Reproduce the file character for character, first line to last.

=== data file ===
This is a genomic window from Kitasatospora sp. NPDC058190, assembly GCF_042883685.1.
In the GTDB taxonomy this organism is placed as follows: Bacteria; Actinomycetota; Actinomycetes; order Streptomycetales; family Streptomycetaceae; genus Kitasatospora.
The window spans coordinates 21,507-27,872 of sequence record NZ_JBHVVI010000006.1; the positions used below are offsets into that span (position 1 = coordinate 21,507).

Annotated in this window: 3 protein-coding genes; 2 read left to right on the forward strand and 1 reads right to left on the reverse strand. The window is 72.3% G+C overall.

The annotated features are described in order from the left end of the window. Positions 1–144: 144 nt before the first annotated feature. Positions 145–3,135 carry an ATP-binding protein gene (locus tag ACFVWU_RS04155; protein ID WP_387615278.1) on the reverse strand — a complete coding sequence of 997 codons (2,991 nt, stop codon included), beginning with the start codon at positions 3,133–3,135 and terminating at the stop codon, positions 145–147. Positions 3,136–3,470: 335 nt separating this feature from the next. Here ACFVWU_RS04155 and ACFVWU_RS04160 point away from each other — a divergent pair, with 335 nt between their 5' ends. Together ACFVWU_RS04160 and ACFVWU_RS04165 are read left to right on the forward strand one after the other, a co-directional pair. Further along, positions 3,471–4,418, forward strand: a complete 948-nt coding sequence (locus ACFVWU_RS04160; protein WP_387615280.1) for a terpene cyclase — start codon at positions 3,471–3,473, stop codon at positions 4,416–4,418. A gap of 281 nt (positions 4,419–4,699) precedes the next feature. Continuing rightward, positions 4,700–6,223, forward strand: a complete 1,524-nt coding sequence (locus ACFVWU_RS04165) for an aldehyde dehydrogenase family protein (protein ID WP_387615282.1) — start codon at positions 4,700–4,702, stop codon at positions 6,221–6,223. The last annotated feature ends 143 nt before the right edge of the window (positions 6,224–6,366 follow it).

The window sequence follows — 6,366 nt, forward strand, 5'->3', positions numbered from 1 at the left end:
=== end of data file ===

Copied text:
This is a genomic window from Kitasatospora sp. NPDC058190, assembly GCF_042883685.1.
In the GTDB taxonomy this organism is placed as follows: Bacteria; Actinomycetota; Actinomycetes; order Streptomycetales; family Streptomycetaceae; genus Kitasatospora.
The window spans coordinates 21,507-27,872 of sequence record NZ_JBHVVI010000006.1; the positions used below are offsets into that span (position 1 = coordinate 21,507).

Annotated in this window: 3 protein-coding genes; 2 read left to right on the forward strand and 1 reads right to left on the reverse strand. The window is 72.3% G+C overall.

The annotated features are described in order from the left end of the window. Positions 1–144: 144 nt before the first annotated feature. Positions 145–3,135 carry an ATP-binding protein gene (locus tag ACFVWU_RS04155; protein ID WP_387615278.1) on the reverse strand — a complete coding sequence of 997 codons (2,991 nt, stop codon included), beginning with the start codon at positions 3,133–3,135 and terminating at the stop codon, positions 145–147. Positions 3,136–3,470: 335 nt separating this feature from the next. Here ACFVWU_RS04155 and ACFVWU_RS04160 point away from each other — a divergent pair, with 335 nt between their 5' ends. Together ACFVWU_RS04160 and ACFVWU_RS04165 are read left to right on the forward strand one after the other, a co-directional pair. Further along, positions 3,471–4,418, forward strand: a complete 948-nt coding sequence (locus ACFVWU_RS04160; protein WP_387615280.1) for a terpene cyclase — start codon at positions 3,471–3,473, stop codon at positions 4,416–4,418. A gap of 281 nt (positions 4,419–4,699) precedes the next feature. Continuing rightward, positions 4,700–6,223, forward strand: a complete 1,524-nt coding sequence (locus ACFVWU_RS04165) for an aldehyde dehydrogenase family protein (protein ID WP_387615282.1) — start codon at positions 4,700–4,702, stop codon at positions 6,221–6,223. The last annotated feature ends 143 nt before the right edge of the window (positions 6,224–6,366 follow it).

The window sequence follows — 6,366 nt, forward strand, 5'->3', positions numbered from 1 at the left end: